Singapore

Estate to get payout after suicide ruling overturned

Court of Appeal finds man's death by medicinal drugs to be accidental


The co-owner of a popular popiah store in Joo Chiat died in 2012 after taking a dangerous mix of medication. But it was caused by accident.

The coroner had earlier ruled his death a suicide.

The Court of Appeal finding now entitles his estate to claims of $1.2 million from personal accident insurance policies.

In judgment grounds released on Thursday, the apex court overturned a ruling last year that dismissed his family's insurance claims against AIA Singapore, clarifying what makes for an accident as described in a personal accident insurance policy, in order to qualify for an insurance payout.

The Court of Appeal had to consider the question: Did Mr Quek Kiat Siong know that taking the medicinal drugs that caused his death could end his life?

According to the forensic pathologist, he died from multi-organ failure with acute lung bleeding due to mixed drug intoxication.

Chief Justice Sundaresh Menon said the evidence points to a 50-year-old who had no lack of desire to carry on with life.

On Aug 4, 2012, Mr Quek was found lying unresponsive on his bedroom floor.

He was prescribed 14 drugs by different doctors for a variety of ailments.

His family's bid to make insurance claims in 2013 was rejected, after his death was ruled a suicide by the coroner.

His elder sister, Victoria, then took out a civil case in 2014 against AIA to seek payouts on two personal accident policies.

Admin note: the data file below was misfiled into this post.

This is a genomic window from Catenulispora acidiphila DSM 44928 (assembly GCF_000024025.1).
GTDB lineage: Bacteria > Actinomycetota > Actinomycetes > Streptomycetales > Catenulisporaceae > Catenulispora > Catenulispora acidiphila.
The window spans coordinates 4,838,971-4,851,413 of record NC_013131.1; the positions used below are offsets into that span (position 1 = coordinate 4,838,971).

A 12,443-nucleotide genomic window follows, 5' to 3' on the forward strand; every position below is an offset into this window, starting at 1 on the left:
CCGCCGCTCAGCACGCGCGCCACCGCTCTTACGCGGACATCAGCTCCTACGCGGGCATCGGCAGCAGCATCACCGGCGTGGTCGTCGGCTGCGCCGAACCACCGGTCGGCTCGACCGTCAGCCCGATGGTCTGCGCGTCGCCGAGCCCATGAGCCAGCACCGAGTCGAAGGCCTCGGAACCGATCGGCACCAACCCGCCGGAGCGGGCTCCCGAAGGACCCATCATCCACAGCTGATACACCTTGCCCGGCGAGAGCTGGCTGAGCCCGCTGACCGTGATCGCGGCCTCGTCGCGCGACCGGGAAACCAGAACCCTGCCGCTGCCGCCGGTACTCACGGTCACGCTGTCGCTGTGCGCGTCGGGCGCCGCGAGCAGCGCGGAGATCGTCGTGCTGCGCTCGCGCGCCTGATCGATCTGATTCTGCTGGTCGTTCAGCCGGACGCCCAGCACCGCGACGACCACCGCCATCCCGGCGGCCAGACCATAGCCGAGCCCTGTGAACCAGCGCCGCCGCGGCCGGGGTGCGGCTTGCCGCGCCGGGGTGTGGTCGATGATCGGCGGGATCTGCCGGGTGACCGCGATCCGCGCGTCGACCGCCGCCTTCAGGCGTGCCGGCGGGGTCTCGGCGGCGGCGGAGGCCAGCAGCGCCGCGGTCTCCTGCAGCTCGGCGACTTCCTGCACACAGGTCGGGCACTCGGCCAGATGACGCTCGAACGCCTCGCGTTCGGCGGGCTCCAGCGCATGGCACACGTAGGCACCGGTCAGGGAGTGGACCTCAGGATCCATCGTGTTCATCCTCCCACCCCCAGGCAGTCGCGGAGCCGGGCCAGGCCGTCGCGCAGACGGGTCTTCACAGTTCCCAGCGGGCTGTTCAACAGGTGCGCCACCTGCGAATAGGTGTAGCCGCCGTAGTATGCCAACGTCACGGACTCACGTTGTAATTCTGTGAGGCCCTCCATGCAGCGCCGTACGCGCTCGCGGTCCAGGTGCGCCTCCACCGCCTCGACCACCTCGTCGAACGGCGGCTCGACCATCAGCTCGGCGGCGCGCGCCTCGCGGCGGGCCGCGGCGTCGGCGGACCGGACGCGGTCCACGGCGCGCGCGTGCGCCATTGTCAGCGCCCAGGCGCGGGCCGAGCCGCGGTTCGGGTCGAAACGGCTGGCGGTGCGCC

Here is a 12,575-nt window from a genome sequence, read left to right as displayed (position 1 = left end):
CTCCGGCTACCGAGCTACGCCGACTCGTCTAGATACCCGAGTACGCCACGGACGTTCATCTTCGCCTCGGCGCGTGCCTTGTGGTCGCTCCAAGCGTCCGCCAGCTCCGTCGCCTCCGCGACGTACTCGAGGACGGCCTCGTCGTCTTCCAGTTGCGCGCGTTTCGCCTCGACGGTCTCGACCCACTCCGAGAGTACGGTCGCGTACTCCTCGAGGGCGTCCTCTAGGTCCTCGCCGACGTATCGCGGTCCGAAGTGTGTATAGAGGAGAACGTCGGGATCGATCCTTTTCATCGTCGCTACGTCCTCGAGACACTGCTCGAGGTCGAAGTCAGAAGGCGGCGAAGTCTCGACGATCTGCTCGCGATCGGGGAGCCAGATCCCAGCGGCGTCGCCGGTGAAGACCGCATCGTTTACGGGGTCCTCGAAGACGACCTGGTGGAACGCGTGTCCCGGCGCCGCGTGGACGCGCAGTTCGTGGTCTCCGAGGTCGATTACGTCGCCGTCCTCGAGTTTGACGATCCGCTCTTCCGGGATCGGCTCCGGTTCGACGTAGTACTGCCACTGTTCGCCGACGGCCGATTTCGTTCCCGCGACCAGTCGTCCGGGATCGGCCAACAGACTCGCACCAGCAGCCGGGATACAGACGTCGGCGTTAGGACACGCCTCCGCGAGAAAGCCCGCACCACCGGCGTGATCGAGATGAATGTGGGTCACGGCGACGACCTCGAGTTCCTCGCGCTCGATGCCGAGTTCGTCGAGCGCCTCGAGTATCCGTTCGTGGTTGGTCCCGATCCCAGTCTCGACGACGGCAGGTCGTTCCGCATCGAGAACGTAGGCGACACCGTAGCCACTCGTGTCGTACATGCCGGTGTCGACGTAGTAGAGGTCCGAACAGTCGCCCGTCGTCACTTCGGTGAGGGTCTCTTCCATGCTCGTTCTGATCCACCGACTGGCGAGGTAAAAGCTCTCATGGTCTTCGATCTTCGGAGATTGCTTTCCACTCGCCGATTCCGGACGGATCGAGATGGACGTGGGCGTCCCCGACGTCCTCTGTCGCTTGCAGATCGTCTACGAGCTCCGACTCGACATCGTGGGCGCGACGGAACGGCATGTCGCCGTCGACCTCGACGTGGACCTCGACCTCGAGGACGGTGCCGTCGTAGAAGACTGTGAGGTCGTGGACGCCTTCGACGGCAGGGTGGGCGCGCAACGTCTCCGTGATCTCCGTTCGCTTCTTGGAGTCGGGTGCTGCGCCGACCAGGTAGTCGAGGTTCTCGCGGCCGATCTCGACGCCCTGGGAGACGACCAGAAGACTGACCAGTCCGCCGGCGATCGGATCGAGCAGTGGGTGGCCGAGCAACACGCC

'NOT ACCIDENTAL'

The defence lawyers said AIA was not liable as Mr Quek must have intentionally overdosed, and his death was not accidental or involuntary, as drug consumption is not an involuntary act.

Last April, Justice Judith Prakash ruled that Mr Quek "probably deliberately consumed more medication than he should have", causing his death.

His family appealed against the decision. They said he might not have consumed more than was prescribed, and his state of mind did not suggest he had planned to take his life.

The Court of Appeal found that the quantity and variety of drugs prescribed to Mr Quek were at the high end.

Even in the prescribed doses, they could result in the adverse reactions that led to his death.

The forensic pathologist said the combination of medication killed him.

The court also found that Mr Quek seemed to be in a positive mood in closed-circuit television footage the night before he was found dead.

He had also bought two second-hand luxury cars in the previous month despite never owning a motor vehicle before and moved to a new house to avoid falls at home.

These were positive signs, and it was likely he took his medication as prescribed, not expecting it to cause death, the Chief Justice said.

Even if Mr Quek did not follow prescription, he would still be within the scope of the insured risk if he did not intend or expect to suffer injury, added the Chief Justice.

In response to queries, AIA Singapore said it "will be in touch with the Quek family soon to arrange for payment to the insured's estate".

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